As for jazz improvisation, I’ve read that Gunther Schuller has documented that solos that began as improvisations often become more and more set and repeatable. Improvisations often evolve into compositions, and that’s an aspect of the written-out nineteenth-century ornamentation you mention. Not everyone could improvise ornaments well, and needed to work them out in advance. But I’m sure there was also a practice in which ornamentation ideas presented themselves in improvisations and then because they worked well were written down.

    Back to Brahms. Does his music really not invite improvisation? We object to the notion of improvisationally (or with malice aforethought) adding, subtracting, or otherwise changing the notes of a Brahms piano piece. But I assert we still do a lot of improvising, even when we play Brahms note-for-note, true-to-the-text. All the sound colors, phrasing, rubato, nuances, voicings, etc., that change from performance to performance–the improvisational impulse is still there. And the same qualities that make for a satisfying interpretation of a Brahms piece are those that make for a satisfying realization of a figured bass or for ornamentation in the violin line of a Corelli sonata. The performer somehow captures the emotional essence of the piece and makes choices that convey that essence. (Actually, I don’t believe there is a single “essence” to a piece but this is about as close as I can get at the moment.)

    What about an improvisation based on a Brahms piece? Improvising on a piece, rather than in a piece. Somehow I’m reminded of the story of a man who asks his priest, “Father, is it OK to smoke while I’m praying?” “Certainly not, my son, you should devote your whole self to prayer.” A pause. “Father, can I say a prayer when I’m smoking?” “Certainly, my son, you can pray when you are doing anything.”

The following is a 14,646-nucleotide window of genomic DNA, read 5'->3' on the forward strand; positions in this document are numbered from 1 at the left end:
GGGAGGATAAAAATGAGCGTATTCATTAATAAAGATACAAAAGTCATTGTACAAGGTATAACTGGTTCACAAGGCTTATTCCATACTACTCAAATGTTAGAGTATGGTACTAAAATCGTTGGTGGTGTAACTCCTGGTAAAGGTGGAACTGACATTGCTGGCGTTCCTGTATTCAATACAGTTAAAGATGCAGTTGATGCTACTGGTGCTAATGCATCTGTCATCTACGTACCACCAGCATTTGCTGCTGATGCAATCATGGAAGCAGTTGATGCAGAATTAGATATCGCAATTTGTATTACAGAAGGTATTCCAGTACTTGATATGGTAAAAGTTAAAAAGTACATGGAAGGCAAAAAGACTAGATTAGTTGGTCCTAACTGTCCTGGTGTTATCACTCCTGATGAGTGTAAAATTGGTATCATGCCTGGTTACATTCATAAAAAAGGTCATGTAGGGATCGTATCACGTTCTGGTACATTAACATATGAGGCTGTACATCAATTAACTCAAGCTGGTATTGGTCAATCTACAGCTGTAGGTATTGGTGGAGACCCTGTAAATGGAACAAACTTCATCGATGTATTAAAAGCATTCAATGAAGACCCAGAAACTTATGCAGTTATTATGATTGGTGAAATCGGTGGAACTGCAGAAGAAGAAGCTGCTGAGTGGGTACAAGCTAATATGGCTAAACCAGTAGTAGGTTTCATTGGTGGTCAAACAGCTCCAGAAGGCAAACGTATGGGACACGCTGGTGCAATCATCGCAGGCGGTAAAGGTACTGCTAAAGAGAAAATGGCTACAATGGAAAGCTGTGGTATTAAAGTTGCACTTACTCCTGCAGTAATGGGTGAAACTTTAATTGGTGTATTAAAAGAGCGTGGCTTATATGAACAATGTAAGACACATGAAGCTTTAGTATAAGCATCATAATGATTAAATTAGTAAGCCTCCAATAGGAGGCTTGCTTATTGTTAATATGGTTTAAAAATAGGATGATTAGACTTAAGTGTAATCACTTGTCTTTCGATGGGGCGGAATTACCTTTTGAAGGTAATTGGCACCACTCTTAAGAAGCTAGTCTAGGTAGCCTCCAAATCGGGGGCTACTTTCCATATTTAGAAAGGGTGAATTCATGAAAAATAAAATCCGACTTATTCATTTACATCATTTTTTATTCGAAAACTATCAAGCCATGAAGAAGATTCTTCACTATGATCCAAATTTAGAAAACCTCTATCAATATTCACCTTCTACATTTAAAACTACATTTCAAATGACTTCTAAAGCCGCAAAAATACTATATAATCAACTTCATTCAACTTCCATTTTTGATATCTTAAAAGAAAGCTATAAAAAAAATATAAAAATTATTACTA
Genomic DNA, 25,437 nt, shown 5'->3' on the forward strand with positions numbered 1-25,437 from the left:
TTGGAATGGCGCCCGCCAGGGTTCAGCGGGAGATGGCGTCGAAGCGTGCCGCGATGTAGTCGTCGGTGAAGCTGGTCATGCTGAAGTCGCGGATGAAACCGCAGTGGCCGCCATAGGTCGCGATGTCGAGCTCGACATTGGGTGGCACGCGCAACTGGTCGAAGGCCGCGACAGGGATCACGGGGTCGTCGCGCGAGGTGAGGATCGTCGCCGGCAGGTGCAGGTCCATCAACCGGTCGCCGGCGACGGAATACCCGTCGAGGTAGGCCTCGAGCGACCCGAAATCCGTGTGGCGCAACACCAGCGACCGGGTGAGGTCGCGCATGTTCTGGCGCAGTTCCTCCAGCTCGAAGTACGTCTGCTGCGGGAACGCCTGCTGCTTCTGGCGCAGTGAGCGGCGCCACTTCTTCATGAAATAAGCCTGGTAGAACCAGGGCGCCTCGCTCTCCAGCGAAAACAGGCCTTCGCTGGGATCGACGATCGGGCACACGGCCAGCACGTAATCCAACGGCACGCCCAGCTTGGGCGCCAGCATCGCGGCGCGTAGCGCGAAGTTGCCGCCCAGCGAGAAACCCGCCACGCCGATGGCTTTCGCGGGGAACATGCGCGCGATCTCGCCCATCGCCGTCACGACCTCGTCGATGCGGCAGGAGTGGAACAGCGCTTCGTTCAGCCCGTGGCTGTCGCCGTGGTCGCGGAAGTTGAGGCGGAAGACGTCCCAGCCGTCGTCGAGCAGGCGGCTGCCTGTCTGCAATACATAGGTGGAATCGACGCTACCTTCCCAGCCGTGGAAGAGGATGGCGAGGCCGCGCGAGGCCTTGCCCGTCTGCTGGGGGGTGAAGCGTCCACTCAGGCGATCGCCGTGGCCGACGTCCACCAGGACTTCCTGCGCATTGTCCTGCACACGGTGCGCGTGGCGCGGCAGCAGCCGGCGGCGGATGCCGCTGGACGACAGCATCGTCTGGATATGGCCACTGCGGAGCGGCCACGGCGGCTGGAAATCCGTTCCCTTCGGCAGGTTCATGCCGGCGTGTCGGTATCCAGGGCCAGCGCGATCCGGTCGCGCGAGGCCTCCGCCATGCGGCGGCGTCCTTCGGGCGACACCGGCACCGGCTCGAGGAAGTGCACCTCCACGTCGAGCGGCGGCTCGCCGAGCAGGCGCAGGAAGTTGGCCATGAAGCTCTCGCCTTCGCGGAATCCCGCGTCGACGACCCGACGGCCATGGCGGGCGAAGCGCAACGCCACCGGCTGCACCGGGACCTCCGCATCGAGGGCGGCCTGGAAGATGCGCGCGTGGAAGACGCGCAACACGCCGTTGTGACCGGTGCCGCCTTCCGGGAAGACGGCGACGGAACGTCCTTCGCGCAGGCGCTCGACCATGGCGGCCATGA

Can I improvise while playing the Brahms G minor Ballade? No. Can I do an improvisation inspired on the G minor Ballade? Sure.

    And can I improvise a prelude before playing a Brahms Ballade? Of course, and you’ve written about that quite extensively.

    So I don’t see anything “wrong” with doing improvisations based on classical pieces (and doing it in some sort of classical, rather than jazz, style). It can be especially valuable as something to do in private as a way of exploring a piece. In public, there’s always the argument that no improvisation on a great classical work could match what the composer wrote. But that wouldn’t be the point of the improvisation.

    Finally, I’m thinking of that interesting recording of the Beethoven Choral Fantasy where Robert Levin includes improvised alternatives to big opening piano cadenza Beethoven composed. That’s the sort of thing where it gets really interesting, more so in a live performance than a recording. Sure, no one can do “better” Beethoven than Beethoven. But improvising a cadenza creates a kind of drama and excitement in a performance that only comes from improvising. I know I’ve talked myself in a circle to some extent, since I suggest that there’s a lot of improvisation (or can be a lot) even in performances that stick only to the composed notes. And really great performances of classical music, to me, feel improvised.

  3. says

    W/r/t Brahms, one must note Jason Moran’s inspired take on the Intermezzo, Op. 118 No. 2, on the album “The Bandwagon.” You don’t even have to be a classical musician to improvise on classical music!

  4. says

    Thanks, Lindemann, for introducing me to Jason Moran.

    Maybe one could say that the three most important things in improvisation are context, contxet, and context, at least when it comes to what is “acceptable.” I doubt anyone walked out of the Village Vanguard when Moran started improvising on Brahms. But (some) people do walk out of Gabriela Montero concerts when she starts her jazz-flavored improvisations based on classical pieces.